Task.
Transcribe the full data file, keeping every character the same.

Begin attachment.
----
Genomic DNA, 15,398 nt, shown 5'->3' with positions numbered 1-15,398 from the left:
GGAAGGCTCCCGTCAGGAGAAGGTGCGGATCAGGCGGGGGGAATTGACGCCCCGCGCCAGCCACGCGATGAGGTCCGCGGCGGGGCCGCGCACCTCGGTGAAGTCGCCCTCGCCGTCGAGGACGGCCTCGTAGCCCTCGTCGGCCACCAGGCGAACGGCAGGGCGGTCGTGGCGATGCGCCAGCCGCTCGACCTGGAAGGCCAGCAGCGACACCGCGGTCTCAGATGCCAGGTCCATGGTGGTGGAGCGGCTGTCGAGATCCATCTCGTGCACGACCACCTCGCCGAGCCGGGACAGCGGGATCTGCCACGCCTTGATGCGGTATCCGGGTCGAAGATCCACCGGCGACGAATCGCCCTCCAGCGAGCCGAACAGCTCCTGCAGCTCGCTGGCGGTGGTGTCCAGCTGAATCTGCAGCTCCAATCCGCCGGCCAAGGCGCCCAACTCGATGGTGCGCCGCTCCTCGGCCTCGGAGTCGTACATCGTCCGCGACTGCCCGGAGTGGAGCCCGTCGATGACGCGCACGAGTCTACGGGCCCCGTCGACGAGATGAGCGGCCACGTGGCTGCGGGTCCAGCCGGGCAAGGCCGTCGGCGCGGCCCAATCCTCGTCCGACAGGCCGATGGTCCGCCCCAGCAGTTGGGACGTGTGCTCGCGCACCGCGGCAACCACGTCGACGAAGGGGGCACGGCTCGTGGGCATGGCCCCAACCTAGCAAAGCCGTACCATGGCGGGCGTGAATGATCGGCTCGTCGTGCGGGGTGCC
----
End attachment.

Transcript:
Genomic DNA, 15,398 nt, shown 5'->3' with positions numbered 1-15,398 from the left:
GGAAGGCTCCCGTCAGGAGAAGGTGCGGATCAGGCGGGGGGAATTGACGCCCCGCGCCAGCCACGCGATGAGGTCCGCGGCGGGGCCGCGCACCTCGGTGAAGTCGCCCTCGCCGTCGAGGACGGCCTCGTAGCCCTCGTCGGCCACCAGGCGAACGGCAGGGCGGTCGTGGCGATGCGCCAGCCGCTCGACCTGGAAGGCCAGCAGCGACACCGCGGTCTCAGATGCCAGGTCCATGGTGGTGGAGCGGCTGTCGAGATCCATCTCGTGCACGACCACCTCGCCGAGCCGGGACAGCGGGATCTGCCACGCCTTGATGCGGTATCCGGGTCGAAGATCCACCGGCGACGAATCGCCCTCCAGCGAGCCGAACAGCTCCTGCAGCTCGCTGGCGGTGGTGTCCAGCTGAATCTGCAGCTCCAATCCGCCGGCCAAGGCGCCCAACTCGATGGTGCGCCGCTCCTCGGCCTCGGAGTCGTACATCGTCCGCGACTGCCCGGAGTGGAGCCCGTCGATGACGCGCACGAGTCTACGGGCCCCGTCGACGAGATGAGCGGCCACGTGGCTGCGGGTCCAGCCGGGCAAGGCCGTCGGCGCGGCCCAATCCTCGTCCGACAGGCCGATGGTCCGCCCCAGCAGTTGGGACGTGTGCTCGCGCACCGCGGCAACCACGTCGACGAAGGGGGCACGGCTCGTGGGCATGGCCCCAACCTAGCAAAGCCGTACCATGGCGGGCGTGAATGATCGGCTCGTCGTGCGGGGTGCC